The Journal Editorial Report | December 2, 2005 | PBS
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December 2, 2005

Iranian female paramilitary militias (Basiji)
Iranian female paramilitary militias (Basiji) hold their guns during a rally of paramilitary forces in Tehran, Iran, November 26, 2005. Iranian state television said more than nine million members of Basij formed separate human chains in different parts of the country including Natanz enrichment plant in central Iran and a nuclear power plant, currently under construction by Russia, in southern city of Bushehr, reportedly to indicate their readiness to defend Iran's nuclear program. (AP/Hasan Sarbakhshian)



1. War in Iraq
2. Economy, Taxes & Social Security
3. Immigration & Energy
4. The Supreme Court
5. Iran
Iran

March 18, 2005

PAUL GIGOT: Rob, is there any doubt among serious analysts who follow this issue, that Iran is seeking a nuclear weapon?

ROB POLLOCK: No, I don't think there's really any doubt, and I have that straight from officials of the International Atomic Energy Agency.

November 19, 2004

PAUL GIGOT: How close do we really think Iran is to developing a nuclear weapon?

BRET STEPHENS: Well, the conservative estimate is that Iran is about three years away. But we have a history with these estimates in that we tend to err on the side of comfort and think, well, it's that much farther away.

DAN HENNINGER: The real question on the table is, what are we going to do to stop them from acquiring it?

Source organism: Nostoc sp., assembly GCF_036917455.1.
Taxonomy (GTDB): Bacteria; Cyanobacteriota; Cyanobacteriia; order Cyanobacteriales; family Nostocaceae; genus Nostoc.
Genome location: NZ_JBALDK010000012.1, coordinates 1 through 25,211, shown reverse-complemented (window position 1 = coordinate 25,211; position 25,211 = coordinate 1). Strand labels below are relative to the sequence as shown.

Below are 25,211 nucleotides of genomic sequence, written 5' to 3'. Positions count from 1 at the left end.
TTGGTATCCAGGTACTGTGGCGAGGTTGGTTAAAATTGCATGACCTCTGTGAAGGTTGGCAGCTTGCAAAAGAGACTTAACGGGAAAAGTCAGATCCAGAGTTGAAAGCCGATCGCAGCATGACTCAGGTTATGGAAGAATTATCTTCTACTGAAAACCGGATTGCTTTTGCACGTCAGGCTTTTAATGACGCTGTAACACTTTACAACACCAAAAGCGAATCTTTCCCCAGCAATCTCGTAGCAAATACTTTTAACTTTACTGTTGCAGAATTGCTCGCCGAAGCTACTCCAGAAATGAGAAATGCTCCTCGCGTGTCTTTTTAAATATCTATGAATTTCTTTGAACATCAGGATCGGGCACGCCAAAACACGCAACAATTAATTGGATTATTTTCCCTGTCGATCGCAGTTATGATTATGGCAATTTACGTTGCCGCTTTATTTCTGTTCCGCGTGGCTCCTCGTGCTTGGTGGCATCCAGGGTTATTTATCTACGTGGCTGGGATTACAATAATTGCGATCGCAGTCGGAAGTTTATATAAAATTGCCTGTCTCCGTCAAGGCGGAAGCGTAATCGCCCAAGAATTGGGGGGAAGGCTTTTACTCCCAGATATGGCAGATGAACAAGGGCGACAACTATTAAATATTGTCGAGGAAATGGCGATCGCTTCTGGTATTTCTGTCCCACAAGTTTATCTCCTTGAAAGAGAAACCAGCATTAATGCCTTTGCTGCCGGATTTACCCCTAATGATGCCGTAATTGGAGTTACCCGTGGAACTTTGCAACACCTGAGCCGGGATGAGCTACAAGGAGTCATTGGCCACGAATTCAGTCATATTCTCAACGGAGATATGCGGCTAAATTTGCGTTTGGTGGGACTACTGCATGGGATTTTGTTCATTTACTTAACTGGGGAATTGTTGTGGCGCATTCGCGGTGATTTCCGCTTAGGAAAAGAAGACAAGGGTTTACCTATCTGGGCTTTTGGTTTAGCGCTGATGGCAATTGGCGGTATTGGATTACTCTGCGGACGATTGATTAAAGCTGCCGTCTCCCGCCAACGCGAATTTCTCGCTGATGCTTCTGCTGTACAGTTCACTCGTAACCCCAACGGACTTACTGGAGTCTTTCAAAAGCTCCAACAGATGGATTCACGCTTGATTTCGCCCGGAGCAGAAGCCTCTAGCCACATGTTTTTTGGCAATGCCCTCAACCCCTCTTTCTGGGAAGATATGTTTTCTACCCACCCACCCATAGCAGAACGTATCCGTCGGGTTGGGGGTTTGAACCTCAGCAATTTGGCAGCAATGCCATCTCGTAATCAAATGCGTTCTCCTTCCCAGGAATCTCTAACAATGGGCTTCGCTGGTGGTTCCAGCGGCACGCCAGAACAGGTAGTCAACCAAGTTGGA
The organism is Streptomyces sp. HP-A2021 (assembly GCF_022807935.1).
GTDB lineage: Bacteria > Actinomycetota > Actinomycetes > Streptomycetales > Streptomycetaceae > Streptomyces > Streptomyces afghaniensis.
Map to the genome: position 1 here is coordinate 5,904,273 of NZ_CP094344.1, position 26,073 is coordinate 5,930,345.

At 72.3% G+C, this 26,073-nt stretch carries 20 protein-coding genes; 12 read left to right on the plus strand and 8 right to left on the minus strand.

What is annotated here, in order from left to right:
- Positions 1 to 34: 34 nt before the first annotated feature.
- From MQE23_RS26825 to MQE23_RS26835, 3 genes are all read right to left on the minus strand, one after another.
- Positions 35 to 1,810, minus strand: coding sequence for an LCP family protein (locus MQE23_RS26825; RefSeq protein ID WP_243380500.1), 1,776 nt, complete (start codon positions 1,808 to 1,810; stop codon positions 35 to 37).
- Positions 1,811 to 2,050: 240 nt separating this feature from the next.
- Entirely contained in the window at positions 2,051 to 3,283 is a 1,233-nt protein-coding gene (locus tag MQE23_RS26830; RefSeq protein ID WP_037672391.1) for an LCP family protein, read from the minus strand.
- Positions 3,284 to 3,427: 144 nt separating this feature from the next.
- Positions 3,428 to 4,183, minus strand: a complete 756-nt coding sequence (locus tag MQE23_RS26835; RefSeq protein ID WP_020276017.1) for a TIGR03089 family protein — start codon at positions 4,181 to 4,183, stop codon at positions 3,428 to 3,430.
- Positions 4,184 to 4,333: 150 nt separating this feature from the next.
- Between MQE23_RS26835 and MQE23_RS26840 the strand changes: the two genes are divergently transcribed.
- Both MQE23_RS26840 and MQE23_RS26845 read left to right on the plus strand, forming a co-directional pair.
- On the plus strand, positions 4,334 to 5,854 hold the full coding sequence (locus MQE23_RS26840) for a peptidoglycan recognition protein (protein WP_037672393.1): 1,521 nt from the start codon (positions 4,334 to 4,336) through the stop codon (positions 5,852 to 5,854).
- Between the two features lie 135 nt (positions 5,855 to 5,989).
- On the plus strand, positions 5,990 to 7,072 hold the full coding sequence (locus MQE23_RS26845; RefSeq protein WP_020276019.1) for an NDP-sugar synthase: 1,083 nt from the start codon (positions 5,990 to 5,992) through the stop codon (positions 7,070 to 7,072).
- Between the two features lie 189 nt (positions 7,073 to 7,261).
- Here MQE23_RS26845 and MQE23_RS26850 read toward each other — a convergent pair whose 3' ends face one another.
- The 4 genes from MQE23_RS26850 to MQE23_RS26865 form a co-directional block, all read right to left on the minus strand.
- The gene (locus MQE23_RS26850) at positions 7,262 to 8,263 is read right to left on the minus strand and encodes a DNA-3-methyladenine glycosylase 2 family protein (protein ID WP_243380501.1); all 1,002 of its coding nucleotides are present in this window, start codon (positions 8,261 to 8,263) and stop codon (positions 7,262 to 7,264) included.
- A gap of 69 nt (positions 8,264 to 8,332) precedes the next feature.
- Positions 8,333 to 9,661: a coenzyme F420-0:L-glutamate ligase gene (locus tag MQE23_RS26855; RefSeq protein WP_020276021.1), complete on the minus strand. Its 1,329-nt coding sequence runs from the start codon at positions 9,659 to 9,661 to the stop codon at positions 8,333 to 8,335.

ROB POLLOCK: The president is tired out by Iraq. The Iranians know that. And I wish I could be more optimistic about this, but so far the White House has been asleep at the switch.

August 19, 2005

PAUL GIGOT: What do you think the chances are that before President Bush finishes his second term we use military force against Iran?

BRET STEPHENS: I think the chances of diplomacy working are zero, and the chances of us using military force I'd say 95 to 100 percent.

DAN HENNINGER: I would say 50/50.


GIGOT: Well I don't know if you are in the Stephens camp or the Henninger camp there, Rob, but are Iran's nuclear ambitions any closer to being contained now than a year ago?

iran
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POLLOCK: In a way, I wish I could be in the Stephens camp, because I think we need to do something about this. But look, I mean, honestly, I said the administration was acting tired on Iran, I still think they are acting tired on Iran. What are we seeing now? We have got a deal whereby the U.S. is apparently going to trust Russia to monitor Iran's nuclear enrichment activities. This is the same Russia that the Oil for Food investigation has exposed as being, well, totally susceptible ...

GIGOT: The U.N. Oil for Food investigation into Saddam Hussein?

POLLOCK: Yeah, right, has been exposed as being totally susceptible to the bribes of totalitarian regimes to do their bidding at the Security Council or elsewhere. This strikes me as just an utterly crazy idea.

GIGOT: They keep pursuing the diplomatic option, Dan, and making concessions, and when the Iranians say "no" making another concession, and the Iranians say "no." Where do you think that leaves us?

HENNINGER: It leaves us at a dead end, really, and there has got to be a better way. Diplomacy is not going to work. The one alternative is the one we've discussed here, is bombing them. Which, you know, with Iraq up and running, it's really hard to see how the President does that. I think there might be an alternative way -- which is not going to happen -- and that is, to turn this problem over to John Bolton at the United Nations. Bolton ran the Proliferation Security Initiative, which contributed to shutting down AQ Khan network. Nobody knows more about this subject than John Bolton. And if they allowed him to take the lead, I think it would be possible to organize a movement against the Iranians.

GIGOT: Mark that one down. Dan Henninger is looking for a United Nations solution -- albeit led by Bolton, but ...

HENNINGER: Bolton first, U.N. second.

GIGOT: You will surprise some viewers there, Dan.